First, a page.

Casey then e-mailed Jay Rosen on Sept. 17, hoping that the journalism program closest to the disaster site would have something to contribute. The two made a call for pieces, which were filed with Casey by Sept. 27. Casey e-mailed the “manuscript” to BookSurge, and two days later, the publisher had 10,000 POD copies of “09/11 8:48 AM.”
Why would a print-on-demand publisher stockpile 10,000 copies of a book, and thus disavow the statement at the back of the book that “09/11″ was an on-demand paperback? Simple: BookSurge was sure that a book this timely would be in high demand. So, deviating from its typical process, BookSurge did a webpress print run, churning out 36 books at a time (regular offset printing usually handles 72) instead of one.
BookSurge also lapsed back into old publishing industry paradigms by hiring an outside contractor at the beginning of October to work on getting the book into Ingram, Barnes & Noble, Borders and Books-A-Million. “To bring the book to market, that’s the name of the game,” said Terry Roberson, who used to manage cable systems for Time Warner.
But Roberson recalled that when he contacted Barnes & Noble on Fifth Avenue, a buyer told him, “‘We go through the wholesale house to get our books.’ It sounded like she was saying she couldn’t order directly from BookSurge.”
Why did BookSurge even want to approach the chains? Doesn’t that negate the whole idea behind print-on-demand? “The simple undeniable fact is that a large number of books are purchased from chain bookstores,” Schwaner says. “Barnes & Noble and Borders are very visible places to buy books.”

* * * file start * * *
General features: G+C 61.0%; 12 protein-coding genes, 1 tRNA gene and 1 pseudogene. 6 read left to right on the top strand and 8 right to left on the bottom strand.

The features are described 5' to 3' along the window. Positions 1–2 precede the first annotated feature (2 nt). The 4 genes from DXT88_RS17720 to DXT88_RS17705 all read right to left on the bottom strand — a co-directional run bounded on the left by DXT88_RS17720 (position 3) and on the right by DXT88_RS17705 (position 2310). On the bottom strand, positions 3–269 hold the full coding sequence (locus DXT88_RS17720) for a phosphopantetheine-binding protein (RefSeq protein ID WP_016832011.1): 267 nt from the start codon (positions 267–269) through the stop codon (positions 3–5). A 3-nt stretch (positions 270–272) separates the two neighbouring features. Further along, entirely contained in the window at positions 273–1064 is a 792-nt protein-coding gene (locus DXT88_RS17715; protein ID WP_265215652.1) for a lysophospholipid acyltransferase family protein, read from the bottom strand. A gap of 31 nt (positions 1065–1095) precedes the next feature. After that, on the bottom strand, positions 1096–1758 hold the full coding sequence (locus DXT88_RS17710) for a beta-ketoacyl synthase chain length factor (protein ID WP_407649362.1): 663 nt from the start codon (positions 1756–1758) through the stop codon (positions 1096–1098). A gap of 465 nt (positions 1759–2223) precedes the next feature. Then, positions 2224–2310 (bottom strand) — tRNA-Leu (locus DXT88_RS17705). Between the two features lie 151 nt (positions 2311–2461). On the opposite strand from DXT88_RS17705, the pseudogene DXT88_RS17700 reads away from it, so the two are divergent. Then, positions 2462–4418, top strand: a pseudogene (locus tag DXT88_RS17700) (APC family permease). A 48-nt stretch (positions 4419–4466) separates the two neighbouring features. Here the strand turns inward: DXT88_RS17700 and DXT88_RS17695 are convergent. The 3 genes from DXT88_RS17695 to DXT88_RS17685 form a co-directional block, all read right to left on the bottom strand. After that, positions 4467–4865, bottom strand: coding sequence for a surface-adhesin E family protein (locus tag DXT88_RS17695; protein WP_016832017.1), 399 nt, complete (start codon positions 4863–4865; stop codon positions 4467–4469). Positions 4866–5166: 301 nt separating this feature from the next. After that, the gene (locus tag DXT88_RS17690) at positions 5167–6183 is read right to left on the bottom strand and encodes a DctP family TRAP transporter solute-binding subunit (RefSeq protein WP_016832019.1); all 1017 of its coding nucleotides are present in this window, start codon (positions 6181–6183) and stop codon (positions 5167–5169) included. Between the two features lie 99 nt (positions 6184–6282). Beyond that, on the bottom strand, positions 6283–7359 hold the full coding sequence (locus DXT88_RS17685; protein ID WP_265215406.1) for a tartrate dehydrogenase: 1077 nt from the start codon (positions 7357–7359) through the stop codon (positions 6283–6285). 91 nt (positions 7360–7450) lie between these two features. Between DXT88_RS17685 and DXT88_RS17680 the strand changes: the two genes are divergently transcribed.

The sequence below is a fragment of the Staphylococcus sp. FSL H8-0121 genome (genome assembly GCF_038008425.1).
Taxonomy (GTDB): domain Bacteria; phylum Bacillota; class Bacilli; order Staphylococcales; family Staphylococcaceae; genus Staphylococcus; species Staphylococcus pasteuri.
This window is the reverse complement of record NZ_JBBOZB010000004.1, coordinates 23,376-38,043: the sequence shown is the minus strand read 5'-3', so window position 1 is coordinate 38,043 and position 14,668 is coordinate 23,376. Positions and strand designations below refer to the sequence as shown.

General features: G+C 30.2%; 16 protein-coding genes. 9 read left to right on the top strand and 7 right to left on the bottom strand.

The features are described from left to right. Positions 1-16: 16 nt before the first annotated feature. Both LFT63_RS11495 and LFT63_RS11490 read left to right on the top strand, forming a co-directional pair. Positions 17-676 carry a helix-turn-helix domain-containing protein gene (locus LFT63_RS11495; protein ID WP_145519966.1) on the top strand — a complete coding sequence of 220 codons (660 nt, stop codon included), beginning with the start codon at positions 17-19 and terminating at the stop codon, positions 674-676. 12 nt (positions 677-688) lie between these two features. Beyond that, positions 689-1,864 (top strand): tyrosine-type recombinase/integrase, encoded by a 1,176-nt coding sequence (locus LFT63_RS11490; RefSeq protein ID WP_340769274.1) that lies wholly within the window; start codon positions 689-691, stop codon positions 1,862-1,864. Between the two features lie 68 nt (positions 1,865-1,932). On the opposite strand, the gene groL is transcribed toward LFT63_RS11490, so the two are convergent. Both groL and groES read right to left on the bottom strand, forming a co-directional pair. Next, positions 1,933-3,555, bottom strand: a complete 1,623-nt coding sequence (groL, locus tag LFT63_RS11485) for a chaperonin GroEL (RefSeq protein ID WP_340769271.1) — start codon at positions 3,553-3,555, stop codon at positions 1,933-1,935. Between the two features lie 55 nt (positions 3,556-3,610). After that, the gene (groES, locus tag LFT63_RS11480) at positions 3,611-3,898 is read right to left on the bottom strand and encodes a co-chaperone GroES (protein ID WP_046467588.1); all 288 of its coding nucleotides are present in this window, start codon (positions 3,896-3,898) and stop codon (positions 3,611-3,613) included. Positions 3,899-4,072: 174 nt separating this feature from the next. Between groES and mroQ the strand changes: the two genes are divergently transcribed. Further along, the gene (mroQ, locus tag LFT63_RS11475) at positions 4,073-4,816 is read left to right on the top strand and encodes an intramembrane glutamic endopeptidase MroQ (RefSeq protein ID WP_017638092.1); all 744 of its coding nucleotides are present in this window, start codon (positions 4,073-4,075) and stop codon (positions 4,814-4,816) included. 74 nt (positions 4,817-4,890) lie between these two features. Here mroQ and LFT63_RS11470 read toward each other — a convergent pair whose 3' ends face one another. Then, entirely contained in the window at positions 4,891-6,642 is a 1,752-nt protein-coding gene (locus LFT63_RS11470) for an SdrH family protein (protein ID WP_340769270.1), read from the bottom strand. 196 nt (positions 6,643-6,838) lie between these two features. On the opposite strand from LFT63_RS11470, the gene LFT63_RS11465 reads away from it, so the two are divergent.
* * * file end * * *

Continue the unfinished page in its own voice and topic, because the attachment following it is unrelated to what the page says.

While Roberson was mailing press kits and letters to the big guys, BookSurge co-founder Mitchell Davis was working on Amazon. On Oct. 10, he e-mailed his colleagues that Amazon’s ebook division agreed to sell the $6 ebook but “has committed to giving ZERO to the Red Cross. All Red Cross money ($3.50 on an Amazon purchase) is coming from BookSurge out of proceeds still left after they take their cut.”
The division handling printed books was a different story. BookSurge wanted to sell books through Amazon using POD technology. That means when an order is entered into Amazon’s database, it would be zapped to BookSurge’s print queue, and then printing would commence. But Amazon’s POD vendor, for the time being, is Lightning Source (LSI), a subsidiary of Ingram Industries, which is a holding company for a group of businesses that also includes the Ingram Book Group.
In an e-mail at the end of September, Davis wrote: “To sell the POD book [at Amazon], we would have to integrate with LSI (Lightning Source), which is a subsidiary of Ingram (the 800 lb gorilla).” Holt said that this is what’s known “in antitrust as a tying arrangement” — implying that Ingram was leveraging its domination of the distribution business as a way to force retailers to go though Lightning Source for POD books. Of course, BookSurge is positioning itself as an alternative to Lightning Source, which may help to explain Holt’s criticism.
Davis also wrote that for the print version to be “sold through Amazon it will go through Ingram and cost $22 at a minimum, and the Red Cross will get less of that money than they will if we sell it in BookSurge for $15.”
But just getting a foothold in Ingram’s system comes with certain requirements, namely, 10 titles for Ingram to stock or 50,000 in proven sales. BookSurge presented three titles, one of them “09/11.”
At Ingram, Phyllis Hedges, who reviews applications from new publishers, referred BookSurge’s representative to distributors who specialize in small publishers. If BookSurge signed on with one of those distributors, she said, Ingram would carry the title. BookSurge didn’t take that route.